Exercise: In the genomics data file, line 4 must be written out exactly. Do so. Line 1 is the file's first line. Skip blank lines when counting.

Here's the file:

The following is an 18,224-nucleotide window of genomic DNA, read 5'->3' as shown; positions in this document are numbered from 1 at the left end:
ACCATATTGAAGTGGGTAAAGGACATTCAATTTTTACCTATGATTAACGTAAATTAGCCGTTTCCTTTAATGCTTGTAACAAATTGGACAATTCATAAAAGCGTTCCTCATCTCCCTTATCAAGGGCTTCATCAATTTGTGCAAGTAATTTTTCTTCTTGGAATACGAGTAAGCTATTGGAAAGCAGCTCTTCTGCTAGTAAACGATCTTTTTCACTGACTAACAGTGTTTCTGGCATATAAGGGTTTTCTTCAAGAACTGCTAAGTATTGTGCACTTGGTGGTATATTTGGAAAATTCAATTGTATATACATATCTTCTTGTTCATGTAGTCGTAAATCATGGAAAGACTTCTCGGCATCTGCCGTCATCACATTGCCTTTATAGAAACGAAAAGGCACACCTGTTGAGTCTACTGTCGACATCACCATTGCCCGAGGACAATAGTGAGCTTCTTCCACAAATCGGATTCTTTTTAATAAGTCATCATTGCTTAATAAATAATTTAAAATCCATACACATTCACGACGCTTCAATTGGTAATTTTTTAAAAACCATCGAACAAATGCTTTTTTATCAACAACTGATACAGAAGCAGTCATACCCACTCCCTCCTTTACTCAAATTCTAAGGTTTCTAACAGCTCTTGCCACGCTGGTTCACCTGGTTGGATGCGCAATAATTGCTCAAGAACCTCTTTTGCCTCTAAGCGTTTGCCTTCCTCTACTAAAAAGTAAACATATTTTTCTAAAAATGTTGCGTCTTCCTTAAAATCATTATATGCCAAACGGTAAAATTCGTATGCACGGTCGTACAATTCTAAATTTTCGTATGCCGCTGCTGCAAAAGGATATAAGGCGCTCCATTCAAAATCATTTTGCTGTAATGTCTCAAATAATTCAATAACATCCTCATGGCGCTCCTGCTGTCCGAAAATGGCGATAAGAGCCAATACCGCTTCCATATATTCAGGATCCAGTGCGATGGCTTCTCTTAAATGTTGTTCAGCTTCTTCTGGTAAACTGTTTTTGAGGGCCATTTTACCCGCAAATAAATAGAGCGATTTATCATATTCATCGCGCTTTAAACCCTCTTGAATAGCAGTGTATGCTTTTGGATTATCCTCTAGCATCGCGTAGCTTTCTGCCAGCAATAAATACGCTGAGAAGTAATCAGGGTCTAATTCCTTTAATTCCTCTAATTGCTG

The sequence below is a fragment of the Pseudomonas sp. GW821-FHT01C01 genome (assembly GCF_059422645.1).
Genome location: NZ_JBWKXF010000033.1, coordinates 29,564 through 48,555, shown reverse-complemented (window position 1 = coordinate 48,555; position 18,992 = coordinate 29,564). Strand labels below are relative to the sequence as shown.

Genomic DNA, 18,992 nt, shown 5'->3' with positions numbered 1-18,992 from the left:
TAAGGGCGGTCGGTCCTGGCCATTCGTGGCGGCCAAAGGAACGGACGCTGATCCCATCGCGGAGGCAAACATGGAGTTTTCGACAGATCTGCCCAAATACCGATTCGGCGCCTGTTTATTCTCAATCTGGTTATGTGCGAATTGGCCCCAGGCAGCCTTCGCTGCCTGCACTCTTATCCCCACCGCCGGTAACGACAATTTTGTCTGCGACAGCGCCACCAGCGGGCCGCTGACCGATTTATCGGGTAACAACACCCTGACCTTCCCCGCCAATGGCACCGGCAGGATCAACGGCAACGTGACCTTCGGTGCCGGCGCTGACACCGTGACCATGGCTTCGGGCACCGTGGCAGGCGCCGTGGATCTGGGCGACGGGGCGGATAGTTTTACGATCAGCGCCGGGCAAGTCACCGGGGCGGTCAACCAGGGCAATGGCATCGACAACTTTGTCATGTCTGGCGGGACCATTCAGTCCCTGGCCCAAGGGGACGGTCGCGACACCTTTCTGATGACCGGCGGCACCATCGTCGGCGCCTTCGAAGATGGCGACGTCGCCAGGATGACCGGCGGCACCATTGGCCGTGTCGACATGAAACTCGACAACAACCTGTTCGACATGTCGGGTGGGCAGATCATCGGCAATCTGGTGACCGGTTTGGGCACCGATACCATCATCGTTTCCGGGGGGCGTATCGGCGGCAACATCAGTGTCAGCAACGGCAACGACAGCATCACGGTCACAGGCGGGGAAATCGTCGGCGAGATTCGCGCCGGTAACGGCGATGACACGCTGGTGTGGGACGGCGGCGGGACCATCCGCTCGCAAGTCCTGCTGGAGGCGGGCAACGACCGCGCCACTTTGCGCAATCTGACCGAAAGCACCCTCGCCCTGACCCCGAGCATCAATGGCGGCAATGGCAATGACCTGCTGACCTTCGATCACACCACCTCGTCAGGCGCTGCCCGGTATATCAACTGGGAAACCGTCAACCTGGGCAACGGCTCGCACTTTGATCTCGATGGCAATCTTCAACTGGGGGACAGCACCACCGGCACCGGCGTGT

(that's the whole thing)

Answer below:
Genome location: NZ_JBWKXF010000033.1, coordinates 29,564 through 48,555, shown reverse-complemented (window position 1 = coordinate 48,555; position 18,992 = coordinate 29,564). Strand labels below are relative to the sequence as shown.